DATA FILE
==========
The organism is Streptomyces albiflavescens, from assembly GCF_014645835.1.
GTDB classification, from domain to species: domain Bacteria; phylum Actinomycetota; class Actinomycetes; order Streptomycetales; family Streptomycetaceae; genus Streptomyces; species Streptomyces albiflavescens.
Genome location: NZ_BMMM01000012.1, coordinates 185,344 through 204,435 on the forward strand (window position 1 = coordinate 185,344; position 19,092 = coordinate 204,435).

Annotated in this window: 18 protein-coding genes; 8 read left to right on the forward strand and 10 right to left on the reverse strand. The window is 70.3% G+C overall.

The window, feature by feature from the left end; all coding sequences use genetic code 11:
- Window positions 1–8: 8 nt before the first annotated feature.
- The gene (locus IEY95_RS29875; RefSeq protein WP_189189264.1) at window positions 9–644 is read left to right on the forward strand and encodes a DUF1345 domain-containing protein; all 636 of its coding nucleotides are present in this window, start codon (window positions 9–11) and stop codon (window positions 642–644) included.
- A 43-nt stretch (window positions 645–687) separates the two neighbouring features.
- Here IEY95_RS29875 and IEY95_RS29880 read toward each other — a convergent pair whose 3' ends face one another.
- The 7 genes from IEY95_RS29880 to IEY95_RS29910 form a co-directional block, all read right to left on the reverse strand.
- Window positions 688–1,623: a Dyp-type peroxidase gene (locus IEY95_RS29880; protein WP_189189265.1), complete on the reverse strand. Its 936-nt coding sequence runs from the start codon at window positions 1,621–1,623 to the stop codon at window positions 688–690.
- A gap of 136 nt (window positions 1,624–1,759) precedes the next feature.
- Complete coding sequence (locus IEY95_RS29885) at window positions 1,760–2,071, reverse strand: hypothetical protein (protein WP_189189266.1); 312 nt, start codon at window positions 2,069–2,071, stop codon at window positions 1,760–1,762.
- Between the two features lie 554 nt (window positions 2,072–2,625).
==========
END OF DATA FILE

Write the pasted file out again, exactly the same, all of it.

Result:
The organism is Streptomyces albiflavescens, from assembly GCF_014645835.1.
GTDB classification, from domain to species: domain Bacteria; phylum Actinomycetota; class Actinomycetes; order Streptomycetales; family Streptomycetaceae; genus Streptomyces; species Streptomyces albiflavescens.
Genome location: NZ_BMMM01000012.1, coordinates 185,344 through 204,435 on the forward strand (window position 1 = coordinate 185,344; position 19,092 = coordinate 204,435).

Annotated in this window: 18 protein-coding genes; 8 read left to right on the forward strand and 10 right to left on the reverse strand. The window is 70.3% G+C overall.

The window, feature by feature from the left end; all coding sequences use genetic code 11:
- Window positions 1–8: 8 nt before the first annotated feature.
- The gene (locus IEY95_RS29875; RefSeq protein WP_189189264.1) at window positions 9–644 is read left to right on the forward strand and encodes a DUF1345 domain-containing protein; all 636 of its coding nucleotides are present in this window, start codon (window positions 9–11) and stop codon (window positions 642–644) included.
- A 43-nt stretch (window positions 645–687) separates the two neighbouring features.
- Here IEY95_RS29875 and IEY95_RS29880 read toward each other — a convergent pair whose 3' ends face one another.
- The 7 genes from IEY95_RS29880 to IEY95_RS29910 form a co-directional block, all read right to left on the reverse strand.
- Window positions 688–1,623: a Dyp-type peroxidase gene (locus IEY95_RS29880; protein WP_189189265.1), complete on the reverse strand. Its 936-nt coding sequence runs from the start codon at window positions 1,621–1,623 to the stop codon at window positions 688–690.
- A gap of 136 nt (window positions 1,624–1,759) precedes the next feature.
- Complete coding sequence (locus IEY95_RS29885) at window positions 1,760–2,071, reverse strand: hypothetical protein (protein WP_189189266.1); 312 nt, start codon at window positions 2,069–2,071, stop codon at window positions 1,760–1,762.
- Between the two features lie 554 nt (window positions 2,072–2,625).